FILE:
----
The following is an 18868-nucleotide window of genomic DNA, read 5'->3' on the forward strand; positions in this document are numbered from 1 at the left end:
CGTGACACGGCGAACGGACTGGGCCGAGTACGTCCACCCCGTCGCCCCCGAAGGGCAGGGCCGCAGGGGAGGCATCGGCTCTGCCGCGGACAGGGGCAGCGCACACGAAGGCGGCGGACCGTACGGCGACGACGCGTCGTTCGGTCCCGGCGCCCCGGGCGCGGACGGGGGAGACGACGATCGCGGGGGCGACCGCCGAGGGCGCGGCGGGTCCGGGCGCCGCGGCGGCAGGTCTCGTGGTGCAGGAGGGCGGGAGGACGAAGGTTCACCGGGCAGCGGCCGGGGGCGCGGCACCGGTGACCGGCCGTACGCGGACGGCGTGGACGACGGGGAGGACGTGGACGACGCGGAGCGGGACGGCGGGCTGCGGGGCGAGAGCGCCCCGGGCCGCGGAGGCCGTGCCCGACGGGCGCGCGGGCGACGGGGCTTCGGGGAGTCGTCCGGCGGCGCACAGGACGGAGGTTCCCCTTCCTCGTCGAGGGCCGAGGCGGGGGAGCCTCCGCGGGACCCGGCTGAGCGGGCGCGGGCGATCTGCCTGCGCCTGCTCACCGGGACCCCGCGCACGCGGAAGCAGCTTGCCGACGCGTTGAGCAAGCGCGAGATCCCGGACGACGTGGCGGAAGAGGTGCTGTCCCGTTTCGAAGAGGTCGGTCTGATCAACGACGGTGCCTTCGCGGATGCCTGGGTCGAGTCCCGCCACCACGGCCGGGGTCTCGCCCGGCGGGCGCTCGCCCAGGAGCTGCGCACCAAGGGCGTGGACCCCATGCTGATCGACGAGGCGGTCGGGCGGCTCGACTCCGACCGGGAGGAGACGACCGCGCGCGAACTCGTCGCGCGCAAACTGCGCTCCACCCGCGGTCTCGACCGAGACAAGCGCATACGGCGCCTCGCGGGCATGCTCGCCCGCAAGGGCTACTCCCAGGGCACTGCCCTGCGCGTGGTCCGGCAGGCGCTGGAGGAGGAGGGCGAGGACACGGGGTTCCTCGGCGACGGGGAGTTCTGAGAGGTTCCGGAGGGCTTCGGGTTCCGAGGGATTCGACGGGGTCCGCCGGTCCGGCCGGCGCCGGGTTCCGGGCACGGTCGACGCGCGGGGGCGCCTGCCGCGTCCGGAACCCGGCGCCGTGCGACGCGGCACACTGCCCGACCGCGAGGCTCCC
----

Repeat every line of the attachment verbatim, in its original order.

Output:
The following is an 18868-nucleotide window of genomic DNA, read 5'->3' on the forward strand; positions in this document are numbered from 1 at the left end:
CGTGACACGGCGAACGGACTGGGCCGAGTACGTCCACCCCGTCGCCCCCGAAGGGCAGGGCCGCAGGGGAGGCATCGGCTCTGCCGCGGACAGGGGCAGCGCACACGAAGGCGGCGGACCGTACGGCGACGACGCGTCGTTCGGTCCCGGCGCCCCGGGCGCGGACGGGGGAGACGACGATCGCGGGGGCGACCGCCGAGGGCGCGGCGGGTCCGGGCGCCGCGGCGGCAGGTCTCGTGGTGCAGGAGGGCGGGAGGACGAAGGTTCACCGGGCAGCGGCCGGGGGCGCGGCACCGGTGACCGGCCGTACGCGGACGGCGTGGACGACGGGGAGGACGTGGACGACGCGGAGCGGGACGGCGGGCTGCGGGGCGAGAGCGCCCCGGGCCGCGGAGGCCGTGCCCGACGGGCGCGCGGGCGACGGGGCTTCGGGGAGTCGTCCGGCGGCGCACAGGACGGAGGTTCCCCTTCCTCGTCGAGGGCCGAGGCGGGGGAGCCTCCGCGGGACCCGGCTGAGCGGGCGCGGGCGATCTGCCTGCGCCTGCTCACCGGGACCCCGCGCACGCGGAAGCAGCTTGCCGACGCGTTGAGCAAGCGCGAGATCCCGGACGACGTGGCGGAAGAGGTGCTGTCCCGTTTCGAAGAGGTCGGTCTGATCAACGACGGTGCCTTCGCGGATGCCTGGGTCGAGTCCCGCCACCACGGCCGGGGTCTCGCCCGGCGGGCGCTCGCCCAGGAGCTGCGCACCAAGGGCGTGGACCCCATGCTGATCGACGAGGCGGTCGGGCGGCTCGACTCCGACCGGGAGGAGACGACCGCGCGCGAACTCGTCGCGCGCAAACTGCGCTCCACCCGCGGTCTCGACCGAGACAAGCGCATACGGCGCCTCGCGGGCATGCTCGCCCGCAAGGGCTACTCCCAGGGCACTGCCCTGCGCGTGGTCCGGCAGGCGCTGGAGGAGGAGGGCGAGGACACGGGGTTCCTCGGCGACGGGGAGTTCTGAGAGGTTCCGGAGGGCTTCGGGTTCCGAGGGATTCGACGGGGTCCGCCGGTCCGGCCGGCGCCGGGTTCCGGGCACGGTCGACGCGCGGGGGCGCCTGCCGCGTCCGGAACCCGGCGCCGTGCGACGCGGCACACTGCCCGACCGCGAGGCTCCC